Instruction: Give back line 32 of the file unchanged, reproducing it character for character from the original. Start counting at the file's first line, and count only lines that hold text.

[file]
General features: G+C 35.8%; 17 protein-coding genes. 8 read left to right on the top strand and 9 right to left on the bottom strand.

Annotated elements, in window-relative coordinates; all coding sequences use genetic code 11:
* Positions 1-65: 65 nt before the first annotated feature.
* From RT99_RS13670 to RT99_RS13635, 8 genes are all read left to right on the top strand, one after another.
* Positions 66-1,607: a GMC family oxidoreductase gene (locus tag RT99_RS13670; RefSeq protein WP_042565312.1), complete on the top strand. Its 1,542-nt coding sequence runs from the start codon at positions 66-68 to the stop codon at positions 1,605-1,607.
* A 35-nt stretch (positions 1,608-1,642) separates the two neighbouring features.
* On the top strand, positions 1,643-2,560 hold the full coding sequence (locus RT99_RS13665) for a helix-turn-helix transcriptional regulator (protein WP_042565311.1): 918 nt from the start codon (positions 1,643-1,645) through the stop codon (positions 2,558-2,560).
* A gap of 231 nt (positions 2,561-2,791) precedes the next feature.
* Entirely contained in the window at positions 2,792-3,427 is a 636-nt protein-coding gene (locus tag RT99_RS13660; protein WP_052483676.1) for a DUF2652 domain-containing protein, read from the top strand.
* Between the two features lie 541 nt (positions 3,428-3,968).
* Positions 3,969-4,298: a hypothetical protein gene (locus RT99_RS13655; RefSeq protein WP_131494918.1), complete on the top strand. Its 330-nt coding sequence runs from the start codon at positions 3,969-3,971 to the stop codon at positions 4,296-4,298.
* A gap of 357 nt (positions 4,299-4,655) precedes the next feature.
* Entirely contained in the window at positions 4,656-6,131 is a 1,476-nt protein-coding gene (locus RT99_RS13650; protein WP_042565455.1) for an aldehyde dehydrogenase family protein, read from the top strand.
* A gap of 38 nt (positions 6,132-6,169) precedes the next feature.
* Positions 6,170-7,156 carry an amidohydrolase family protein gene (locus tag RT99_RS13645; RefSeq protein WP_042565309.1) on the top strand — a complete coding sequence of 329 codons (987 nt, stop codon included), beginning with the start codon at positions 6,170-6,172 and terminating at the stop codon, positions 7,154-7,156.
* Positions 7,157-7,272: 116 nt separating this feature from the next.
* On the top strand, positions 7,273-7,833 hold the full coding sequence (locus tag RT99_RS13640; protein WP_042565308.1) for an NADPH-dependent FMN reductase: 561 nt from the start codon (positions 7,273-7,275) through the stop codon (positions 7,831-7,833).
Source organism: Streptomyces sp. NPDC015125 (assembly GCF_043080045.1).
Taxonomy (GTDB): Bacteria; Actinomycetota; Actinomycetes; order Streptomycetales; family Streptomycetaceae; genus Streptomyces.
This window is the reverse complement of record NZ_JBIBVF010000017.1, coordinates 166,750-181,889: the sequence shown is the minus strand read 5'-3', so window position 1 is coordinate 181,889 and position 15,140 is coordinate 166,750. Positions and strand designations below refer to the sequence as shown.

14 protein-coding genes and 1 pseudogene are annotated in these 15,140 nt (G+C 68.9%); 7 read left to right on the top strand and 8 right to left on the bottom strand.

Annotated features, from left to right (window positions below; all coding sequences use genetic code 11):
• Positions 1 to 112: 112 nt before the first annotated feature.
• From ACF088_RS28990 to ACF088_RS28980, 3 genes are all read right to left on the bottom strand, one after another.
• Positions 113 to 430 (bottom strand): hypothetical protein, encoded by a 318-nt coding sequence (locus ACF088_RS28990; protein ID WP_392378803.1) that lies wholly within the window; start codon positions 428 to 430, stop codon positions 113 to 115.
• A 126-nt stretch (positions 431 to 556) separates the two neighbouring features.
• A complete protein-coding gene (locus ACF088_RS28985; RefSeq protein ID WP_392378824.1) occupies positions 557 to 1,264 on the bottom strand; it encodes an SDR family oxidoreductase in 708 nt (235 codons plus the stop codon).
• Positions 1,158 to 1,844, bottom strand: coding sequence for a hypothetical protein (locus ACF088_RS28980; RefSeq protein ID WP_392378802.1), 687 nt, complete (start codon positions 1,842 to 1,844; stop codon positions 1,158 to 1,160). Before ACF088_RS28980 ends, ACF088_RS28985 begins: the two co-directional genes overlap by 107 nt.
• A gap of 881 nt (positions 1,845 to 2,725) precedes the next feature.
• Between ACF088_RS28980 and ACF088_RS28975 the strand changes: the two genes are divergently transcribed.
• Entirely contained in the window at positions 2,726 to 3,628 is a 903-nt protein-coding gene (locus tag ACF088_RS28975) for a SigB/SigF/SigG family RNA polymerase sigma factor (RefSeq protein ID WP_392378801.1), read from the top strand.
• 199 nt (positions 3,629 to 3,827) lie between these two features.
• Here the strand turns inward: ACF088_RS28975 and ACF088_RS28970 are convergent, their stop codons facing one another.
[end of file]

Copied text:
• 199 nt (positions 3,629 to 3,827) lie between these two features.